Life goes on while you are going through IVF and one of your challenges is to determine when to participate and when to step onto the sidelines. Most women struggling to have a baby will say that baby showers are exceptionally difficult and many choose to avoid them. When they do, they call upon their “information management” skills and find suitable ways to explain why they won’t be there. However, looking through the lens of stress, you may come to a different conclusion: it may feel easier to attend the shower than to feel you are missing being among friends and/or family. The important thing is not whether you attend or do not attend a shower but that you feel in charge of your own decision making and not coerced by what you fear others will say and think.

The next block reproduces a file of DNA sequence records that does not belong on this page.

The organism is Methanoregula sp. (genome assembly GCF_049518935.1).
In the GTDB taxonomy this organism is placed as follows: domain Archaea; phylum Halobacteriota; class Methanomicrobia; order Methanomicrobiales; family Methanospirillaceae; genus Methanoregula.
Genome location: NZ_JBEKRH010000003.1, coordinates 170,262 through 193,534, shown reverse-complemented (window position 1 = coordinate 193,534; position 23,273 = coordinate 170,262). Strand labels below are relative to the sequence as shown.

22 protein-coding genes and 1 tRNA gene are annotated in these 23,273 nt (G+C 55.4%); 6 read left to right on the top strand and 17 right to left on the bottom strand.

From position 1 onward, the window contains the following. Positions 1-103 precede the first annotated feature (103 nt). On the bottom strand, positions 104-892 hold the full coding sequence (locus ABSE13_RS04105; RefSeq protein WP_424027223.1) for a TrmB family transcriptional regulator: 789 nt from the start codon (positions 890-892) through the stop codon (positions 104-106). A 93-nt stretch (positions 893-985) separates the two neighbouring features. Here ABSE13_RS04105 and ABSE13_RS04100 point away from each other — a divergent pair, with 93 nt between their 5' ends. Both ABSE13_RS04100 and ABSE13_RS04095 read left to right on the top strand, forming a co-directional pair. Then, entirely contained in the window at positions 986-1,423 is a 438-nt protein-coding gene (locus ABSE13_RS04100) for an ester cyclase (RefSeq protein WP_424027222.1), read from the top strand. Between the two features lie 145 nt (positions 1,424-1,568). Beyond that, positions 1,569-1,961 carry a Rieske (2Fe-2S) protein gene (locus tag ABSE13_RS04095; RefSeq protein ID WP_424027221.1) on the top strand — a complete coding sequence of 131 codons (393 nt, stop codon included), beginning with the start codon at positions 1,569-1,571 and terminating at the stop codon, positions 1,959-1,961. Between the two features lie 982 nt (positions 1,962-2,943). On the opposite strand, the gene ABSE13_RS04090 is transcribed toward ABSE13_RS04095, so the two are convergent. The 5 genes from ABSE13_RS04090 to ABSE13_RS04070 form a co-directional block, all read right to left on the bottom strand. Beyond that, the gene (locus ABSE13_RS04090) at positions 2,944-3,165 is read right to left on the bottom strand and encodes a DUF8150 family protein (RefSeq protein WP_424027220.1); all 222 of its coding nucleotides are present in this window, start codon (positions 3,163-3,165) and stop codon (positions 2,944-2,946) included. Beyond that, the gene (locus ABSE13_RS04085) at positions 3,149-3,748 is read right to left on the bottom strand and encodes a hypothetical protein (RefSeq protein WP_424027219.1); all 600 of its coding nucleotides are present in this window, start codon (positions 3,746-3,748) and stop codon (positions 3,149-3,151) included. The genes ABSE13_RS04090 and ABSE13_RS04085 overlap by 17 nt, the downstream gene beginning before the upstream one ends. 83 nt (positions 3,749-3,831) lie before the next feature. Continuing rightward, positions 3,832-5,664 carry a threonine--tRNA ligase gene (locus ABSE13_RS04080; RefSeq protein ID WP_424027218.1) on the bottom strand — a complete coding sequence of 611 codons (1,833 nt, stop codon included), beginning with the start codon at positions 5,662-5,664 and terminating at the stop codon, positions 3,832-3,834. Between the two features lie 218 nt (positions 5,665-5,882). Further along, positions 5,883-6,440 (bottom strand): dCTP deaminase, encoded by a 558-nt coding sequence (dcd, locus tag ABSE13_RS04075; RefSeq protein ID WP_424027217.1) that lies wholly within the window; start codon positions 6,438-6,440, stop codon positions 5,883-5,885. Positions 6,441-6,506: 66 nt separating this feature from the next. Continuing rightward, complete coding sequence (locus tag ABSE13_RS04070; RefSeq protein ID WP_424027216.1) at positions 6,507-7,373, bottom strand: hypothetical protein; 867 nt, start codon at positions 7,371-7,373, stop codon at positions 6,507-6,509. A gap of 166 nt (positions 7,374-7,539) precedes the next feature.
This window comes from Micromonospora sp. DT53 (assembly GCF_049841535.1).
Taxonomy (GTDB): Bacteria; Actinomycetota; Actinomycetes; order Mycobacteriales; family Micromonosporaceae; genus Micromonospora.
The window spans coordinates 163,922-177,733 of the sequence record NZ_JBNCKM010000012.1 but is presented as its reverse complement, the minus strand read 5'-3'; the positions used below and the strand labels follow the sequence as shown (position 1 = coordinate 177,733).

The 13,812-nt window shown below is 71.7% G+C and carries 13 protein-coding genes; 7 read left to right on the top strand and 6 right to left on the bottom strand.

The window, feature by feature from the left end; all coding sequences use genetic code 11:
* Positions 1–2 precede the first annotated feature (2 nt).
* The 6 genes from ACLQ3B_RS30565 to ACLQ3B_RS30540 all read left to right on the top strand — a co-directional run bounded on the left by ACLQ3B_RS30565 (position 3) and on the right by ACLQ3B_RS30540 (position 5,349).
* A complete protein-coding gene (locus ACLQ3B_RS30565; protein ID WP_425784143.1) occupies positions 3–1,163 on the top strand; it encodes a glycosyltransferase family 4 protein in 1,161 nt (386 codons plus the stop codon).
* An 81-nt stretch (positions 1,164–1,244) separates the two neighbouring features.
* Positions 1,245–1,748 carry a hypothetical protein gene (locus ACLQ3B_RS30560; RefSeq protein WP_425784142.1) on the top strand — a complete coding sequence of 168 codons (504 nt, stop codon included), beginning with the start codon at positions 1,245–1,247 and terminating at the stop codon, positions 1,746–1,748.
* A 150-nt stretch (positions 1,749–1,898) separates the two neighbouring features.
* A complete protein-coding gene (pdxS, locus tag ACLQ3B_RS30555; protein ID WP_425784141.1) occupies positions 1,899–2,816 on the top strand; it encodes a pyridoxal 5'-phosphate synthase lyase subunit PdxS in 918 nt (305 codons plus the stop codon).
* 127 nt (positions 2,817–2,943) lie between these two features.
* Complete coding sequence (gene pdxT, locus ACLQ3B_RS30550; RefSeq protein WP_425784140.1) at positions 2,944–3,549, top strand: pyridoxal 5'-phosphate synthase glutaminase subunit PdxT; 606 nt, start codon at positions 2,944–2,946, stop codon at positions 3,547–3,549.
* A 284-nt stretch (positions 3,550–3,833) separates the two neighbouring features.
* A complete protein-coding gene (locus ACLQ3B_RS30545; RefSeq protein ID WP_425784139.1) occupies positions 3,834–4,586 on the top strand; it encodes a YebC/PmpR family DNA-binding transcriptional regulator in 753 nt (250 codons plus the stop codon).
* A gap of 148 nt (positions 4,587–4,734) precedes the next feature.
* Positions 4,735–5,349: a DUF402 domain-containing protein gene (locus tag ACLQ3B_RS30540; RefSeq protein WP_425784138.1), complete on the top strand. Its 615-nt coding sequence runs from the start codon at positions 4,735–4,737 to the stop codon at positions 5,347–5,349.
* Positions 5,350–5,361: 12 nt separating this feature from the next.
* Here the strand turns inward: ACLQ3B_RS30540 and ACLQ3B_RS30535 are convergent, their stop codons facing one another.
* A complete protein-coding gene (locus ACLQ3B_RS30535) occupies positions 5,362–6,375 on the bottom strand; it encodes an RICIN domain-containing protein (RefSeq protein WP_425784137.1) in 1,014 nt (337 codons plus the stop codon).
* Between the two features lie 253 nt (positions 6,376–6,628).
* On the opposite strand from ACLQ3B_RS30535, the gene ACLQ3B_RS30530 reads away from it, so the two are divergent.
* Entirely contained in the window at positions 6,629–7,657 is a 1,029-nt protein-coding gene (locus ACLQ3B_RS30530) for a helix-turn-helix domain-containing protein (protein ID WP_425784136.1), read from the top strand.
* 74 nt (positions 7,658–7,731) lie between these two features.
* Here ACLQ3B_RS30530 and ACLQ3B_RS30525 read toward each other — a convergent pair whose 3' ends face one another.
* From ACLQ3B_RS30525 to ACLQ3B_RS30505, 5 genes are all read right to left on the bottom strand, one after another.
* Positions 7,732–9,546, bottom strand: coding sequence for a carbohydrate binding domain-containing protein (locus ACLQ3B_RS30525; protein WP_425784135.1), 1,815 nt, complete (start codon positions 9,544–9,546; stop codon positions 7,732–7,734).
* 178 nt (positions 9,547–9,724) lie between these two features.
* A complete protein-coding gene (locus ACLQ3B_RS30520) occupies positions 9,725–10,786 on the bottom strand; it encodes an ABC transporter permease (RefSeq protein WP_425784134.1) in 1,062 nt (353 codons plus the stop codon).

As I have acknowledged throughout this blog, stress is part of the infertility experience. I cannot imagine anyone undergoing IVF and not feeling stressed. However, to the extent that you can take charge of your experience, you have a good shot at reducing stress. Much about IVF and its outcome is outside your control but there are things you can do to help you claim and retain a sense of control.
Ellen is a licensed clinical social worker specializing in infertility, adoption, gamete donation and surrogacy. She is the author or co-author of six books, most recently Having Your Baby Through Egg Donation. Ellen can be reached by clicking here.